PARIS (AP) — French police discovered bomb-making materials in an underground parking lot near Paris as part of a probe of an "extremely dangerous terrorist cell" linked to an attack on a kosher grocery, a state prosecutor said Wednesday.
Paris prosecutor Francois Molins said the discovery late Tuesday in Torcy, east of the capital, led authorities to invoke a rarely used legal clause to allow them to extend questioning of the 12 suspects by a day — and possibly two.
Authorities have been on high alert for possible terror attacks by radical Islamists after a man who claimed links to al-Qaida shot and killed three Jewish children, a rabbi and three paratroopers in southern France in March.
Investigators were led to the parking lot through information collected during questioning of the suspects, who were arrested in weekend raids across France in a probe of a firebombing of the grocery north of Paris last month, Molins said.
Authorities believe the two organizers of the Sept. 19 grenade attack in Sarcelles are in custody, Molins said. However, he suggested that the two people who actually carried it out could still be at large.
"When there is a serious risk of the imminence of a terrorist action in France, police custody — after 96 hours — can be extended by 24 hours," Molins told reporters at the downtown Paris courthouse.
It was only the second such extension since a 2006 revision to France's powerful anti-terrorism legislation. In most terrorism cases, police can detain suspects for questioning for up to four days before preliminary charges are filed or the suspects are released for a lack of enough evidence to merit prosecution.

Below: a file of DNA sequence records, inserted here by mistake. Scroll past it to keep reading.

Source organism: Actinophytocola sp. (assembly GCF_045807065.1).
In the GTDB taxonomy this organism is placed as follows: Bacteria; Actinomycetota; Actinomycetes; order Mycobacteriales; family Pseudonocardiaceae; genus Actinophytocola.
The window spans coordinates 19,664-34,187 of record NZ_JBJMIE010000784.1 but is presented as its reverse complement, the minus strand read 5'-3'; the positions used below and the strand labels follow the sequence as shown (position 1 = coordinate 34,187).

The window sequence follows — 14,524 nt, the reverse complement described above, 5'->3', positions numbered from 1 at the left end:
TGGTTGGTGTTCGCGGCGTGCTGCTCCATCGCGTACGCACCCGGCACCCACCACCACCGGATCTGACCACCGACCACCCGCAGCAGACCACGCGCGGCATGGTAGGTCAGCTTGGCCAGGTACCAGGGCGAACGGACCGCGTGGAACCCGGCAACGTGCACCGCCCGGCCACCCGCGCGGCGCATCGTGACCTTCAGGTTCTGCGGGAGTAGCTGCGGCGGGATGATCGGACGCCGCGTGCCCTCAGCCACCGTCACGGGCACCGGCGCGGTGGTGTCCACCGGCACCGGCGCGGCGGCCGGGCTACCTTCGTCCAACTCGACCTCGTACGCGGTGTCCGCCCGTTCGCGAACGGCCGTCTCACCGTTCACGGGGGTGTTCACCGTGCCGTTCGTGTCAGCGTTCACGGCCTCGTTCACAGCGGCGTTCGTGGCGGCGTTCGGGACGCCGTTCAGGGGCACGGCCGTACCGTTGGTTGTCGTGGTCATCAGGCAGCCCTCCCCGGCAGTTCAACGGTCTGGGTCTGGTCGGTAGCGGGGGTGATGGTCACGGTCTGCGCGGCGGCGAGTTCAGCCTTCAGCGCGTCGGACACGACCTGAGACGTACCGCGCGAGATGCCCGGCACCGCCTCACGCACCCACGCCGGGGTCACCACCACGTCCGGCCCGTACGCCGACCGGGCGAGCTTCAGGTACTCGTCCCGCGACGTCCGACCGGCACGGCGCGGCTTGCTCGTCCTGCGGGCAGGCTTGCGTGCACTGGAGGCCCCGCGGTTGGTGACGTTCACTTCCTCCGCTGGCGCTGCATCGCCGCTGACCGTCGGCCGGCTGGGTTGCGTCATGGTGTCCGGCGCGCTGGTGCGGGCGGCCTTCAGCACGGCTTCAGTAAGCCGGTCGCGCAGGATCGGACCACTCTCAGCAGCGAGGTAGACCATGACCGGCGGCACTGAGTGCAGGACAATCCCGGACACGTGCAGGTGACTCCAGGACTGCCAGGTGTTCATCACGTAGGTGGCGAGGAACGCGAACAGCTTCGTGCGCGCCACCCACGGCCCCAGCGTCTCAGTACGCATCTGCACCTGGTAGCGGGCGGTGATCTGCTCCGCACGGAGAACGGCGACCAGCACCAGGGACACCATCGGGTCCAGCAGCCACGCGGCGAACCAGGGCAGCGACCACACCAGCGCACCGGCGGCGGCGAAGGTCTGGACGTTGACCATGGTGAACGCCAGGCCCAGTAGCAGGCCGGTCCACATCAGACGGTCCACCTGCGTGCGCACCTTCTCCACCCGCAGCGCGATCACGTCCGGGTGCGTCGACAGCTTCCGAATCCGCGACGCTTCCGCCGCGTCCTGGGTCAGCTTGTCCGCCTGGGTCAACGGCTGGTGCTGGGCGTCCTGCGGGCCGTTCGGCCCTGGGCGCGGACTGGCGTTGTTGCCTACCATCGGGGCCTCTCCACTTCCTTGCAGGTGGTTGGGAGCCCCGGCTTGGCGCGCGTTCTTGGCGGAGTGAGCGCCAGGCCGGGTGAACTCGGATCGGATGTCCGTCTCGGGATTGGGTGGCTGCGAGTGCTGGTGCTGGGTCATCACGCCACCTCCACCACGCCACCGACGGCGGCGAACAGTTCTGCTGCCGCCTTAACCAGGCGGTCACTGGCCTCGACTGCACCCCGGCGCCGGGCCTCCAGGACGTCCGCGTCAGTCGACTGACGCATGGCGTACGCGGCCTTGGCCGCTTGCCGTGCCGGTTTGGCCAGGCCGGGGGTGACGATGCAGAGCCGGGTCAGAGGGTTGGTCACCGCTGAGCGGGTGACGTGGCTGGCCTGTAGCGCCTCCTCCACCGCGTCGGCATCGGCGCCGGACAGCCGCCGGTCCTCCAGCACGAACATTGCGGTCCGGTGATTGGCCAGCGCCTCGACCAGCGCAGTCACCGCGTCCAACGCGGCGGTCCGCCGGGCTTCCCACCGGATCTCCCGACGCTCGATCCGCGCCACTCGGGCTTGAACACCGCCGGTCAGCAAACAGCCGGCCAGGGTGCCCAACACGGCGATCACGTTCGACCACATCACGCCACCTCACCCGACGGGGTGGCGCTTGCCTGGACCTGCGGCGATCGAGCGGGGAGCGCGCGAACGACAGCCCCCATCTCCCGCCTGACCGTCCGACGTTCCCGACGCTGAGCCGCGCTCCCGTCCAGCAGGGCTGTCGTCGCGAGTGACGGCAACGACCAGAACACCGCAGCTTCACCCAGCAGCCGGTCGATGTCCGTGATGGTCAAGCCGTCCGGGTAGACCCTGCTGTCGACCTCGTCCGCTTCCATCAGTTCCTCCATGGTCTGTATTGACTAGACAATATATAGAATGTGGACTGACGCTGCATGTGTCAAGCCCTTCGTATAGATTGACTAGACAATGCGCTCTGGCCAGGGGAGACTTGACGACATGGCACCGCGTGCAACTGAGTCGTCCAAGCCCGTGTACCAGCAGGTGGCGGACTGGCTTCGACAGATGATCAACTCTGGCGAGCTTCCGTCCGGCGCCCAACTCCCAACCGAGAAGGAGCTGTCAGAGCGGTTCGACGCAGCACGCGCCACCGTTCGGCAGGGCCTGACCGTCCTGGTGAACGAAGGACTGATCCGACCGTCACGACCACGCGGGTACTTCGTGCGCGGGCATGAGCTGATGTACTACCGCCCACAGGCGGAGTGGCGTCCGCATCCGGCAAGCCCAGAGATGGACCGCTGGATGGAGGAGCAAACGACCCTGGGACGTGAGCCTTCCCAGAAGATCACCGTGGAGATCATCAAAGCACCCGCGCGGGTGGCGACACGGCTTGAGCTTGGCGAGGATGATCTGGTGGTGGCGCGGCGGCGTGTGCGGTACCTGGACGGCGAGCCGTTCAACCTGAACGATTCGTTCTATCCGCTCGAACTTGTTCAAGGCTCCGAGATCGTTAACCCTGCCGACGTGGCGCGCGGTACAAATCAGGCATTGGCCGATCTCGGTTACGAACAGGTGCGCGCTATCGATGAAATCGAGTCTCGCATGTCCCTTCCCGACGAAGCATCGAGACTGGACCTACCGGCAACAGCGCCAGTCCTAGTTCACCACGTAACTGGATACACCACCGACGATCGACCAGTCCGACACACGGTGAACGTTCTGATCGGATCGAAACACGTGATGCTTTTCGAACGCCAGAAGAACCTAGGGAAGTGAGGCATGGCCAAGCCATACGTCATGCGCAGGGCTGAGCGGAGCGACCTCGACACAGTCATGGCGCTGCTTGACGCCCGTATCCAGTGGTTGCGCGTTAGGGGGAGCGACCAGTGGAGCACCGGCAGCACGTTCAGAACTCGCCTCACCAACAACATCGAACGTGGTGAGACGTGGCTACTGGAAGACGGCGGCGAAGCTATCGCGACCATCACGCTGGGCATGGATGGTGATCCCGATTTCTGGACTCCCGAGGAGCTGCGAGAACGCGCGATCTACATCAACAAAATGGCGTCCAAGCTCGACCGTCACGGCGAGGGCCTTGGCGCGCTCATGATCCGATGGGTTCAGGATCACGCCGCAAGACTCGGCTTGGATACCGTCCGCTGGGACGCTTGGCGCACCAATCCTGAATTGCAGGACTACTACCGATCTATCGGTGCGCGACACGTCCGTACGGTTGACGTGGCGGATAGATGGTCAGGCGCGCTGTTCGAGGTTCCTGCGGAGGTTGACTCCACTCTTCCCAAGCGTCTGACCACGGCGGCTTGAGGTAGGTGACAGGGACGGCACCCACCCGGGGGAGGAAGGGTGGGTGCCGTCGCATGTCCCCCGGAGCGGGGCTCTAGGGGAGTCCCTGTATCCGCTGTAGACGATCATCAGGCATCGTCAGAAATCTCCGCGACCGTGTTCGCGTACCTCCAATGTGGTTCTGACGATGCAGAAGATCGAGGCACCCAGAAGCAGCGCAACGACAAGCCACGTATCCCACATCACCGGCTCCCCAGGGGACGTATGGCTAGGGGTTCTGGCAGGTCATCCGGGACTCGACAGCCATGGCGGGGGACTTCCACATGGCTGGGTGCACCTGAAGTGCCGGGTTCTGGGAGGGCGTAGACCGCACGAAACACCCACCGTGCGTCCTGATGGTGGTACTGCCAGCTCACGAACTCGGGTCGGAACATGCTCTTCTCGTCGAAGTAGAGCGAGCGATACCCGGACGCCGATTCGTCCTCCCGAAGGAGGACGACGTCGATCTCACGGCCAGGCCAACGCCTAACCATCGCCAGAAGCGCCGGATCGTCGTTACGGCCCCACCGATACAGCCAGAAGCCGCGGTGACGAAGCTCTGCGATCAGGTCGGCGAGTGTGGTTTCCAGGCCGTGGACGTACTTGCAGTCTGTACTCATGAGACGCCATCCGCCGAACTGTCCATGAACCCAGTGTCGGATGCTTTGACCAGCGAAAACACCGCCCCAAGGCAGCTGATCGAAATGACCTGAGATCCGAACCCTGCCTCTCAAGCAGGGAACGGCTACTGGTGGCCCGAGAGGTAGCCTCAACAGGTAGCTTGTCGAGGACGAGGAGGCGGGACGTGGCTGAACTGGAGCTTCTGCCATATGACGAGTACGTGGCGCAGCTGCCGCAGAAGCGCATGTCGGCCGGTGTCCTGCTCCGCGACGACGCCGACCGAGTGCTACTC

In Torcy, investigators recovered bags of potassium nitrate, sulfur, saltpeter, headlight bulbs and a pressure cooker — "all products or instruments useful to make what are called 'improvised explosive devices,'" Molins said.
"We can say that we are clearly and objectively facing an extremely dangerous terrorist cell," he said.
Masked police investigators, backed by riot police, returned to the apartment building and underground lot in Torcy to continue poring over the contents Wednesday.
On Saturday, police found weapons, cash and a list of Paris-area Israeli associations after the raids conducted in eastern Strasbourg, near the Riviera resort of Cannes, and in the Paris area — including Torcy. In Strasbourg, police shot dead Jeremie Louis-Sidney, whom they suspect to be the cell's leader, after he opened fire at them with a revolver.
Molins said Saturday that the suspects in custody were French and recent converts to Islam. Four of the men involved in the raid had written wills. One was carrying a loaded gun when arrested.
Justice Minister Christiane Taubira said the prosecutor and police investigators were conducting their work "with the necessary seriousness and meticulousness, clearly in respect of our state of law."
Sylvie Corbet in Paris and Nicolas Garriga in Torcy, France, contributed to this report.